The Hound reckons news that an Austrian billionaire has been granted consent to purchase an $8m Hill Country farm, is living proof that the NZ First’s billion tree policy is a disaster for farming in this country.
Dave Heffernan of PGG Wrightson Real Estate, Oamaru, who marketed the 178ha farm at Hilderthorpe, south of the Waitaki River, said few dairy farms have sold in recent months.
“Although recent transactions have been rare, the sale value of about $47,000 per hectare is close to what this farm would have made two years ago.”
While many vendors seek $50,000 a hectare, few are selling at that price, Heffernan said.
The farm was listed in January and sold in June to a local buyer.
“We also received interest from several other parties, indicating that farms with low cost reliable water, good soils and proven production should achieve values that satisfy realistic vendors,” he said.
The farm produced 250,000kgMS from 580 cows in the 2019-20 season.
The sale did not include plant and equipment but the buyer has bought the herd (in a separate transaction) and a contract to supply Oceania.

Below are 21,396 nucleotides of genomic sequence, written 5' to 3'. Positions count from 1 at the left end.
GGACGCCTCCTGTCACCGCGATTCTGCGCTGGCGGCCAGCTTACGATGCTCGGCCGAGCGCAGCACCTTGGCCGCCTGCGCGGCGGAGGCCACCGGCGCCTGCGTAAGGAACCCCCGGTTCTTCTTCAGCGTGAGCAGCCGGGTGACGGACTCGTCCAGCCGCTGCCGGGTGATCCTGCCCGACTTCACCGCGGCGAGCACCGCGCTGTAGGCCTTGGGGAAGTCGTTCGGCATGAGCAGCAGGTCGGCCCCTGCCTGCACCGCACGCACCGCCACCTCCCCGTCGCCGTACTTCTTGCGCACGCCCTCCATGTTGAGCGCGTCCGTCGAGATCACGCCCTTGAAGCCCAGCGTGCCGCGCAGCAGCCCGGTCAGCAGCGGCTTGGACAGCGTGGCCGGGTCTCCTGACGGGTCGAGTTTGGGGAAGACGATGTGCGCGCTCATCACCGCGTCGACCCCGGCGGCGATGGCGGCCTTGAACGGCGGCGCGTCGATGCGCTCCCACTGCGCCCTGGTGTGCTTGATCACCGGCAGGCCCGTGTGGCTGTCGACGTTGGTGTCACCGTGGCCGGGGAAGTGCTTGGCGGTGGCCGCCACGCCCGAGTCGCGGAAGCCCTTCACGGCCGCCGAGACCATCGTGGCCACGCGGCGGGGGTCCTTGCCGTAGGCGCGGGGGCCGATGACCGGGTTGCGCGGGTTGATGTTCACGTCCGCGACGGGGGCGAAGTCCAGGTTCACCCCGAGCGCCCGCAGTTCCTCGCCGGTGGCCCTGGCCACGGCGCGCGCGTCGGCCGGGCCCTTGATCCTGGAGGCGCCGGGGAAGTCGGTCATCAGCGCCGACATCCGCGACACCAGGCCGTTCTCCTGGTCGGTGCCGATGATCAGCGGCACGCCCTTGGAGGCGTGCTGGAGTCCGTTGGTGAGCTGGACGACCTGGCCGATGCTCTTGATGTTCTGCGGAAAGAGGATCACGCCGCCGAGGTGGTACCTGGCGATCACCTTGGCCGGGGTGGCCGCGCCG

Heffernan said because would-be Oceania suppliers do not need to buy shares or join a supply waiting list, the supply contract was a big incentive for the sale.
Oceania has been owned since 2013 by the Chinese dairy giant Yili, currently awaiting regulatory approval for its proposed purchase of Westland Milk Products.
Yili says it has invested $650m in setting up milk powder, infant formula and UHT production lines at the Oceania plant just north of the Waitaki River, and that it is paying suppliers above the industry average.
PGG Wrightson Real Estate North Otago branch manager John Sinnamon said the Hilderthorpe sale was a positive signal to a stalled market.
“Several factors, including Mycoplasma bovis and banks adhering to tighter lending criteria, have increased recent levels of buyer caution. However, this sale shows them more attuned to current market expectations, while vendors are willing to take innovative steps to achieve the best outcome.
“In the current market you have to be more innovative to achieve a sale. For example, vendors might opt to retain a proportion of equity in a farm for a limited term.
“This sale proves that realistic vendors can reach agreement with motivated purchasers, which is necessary for the rural property market to remain active. It also shows purchasers remain interested.”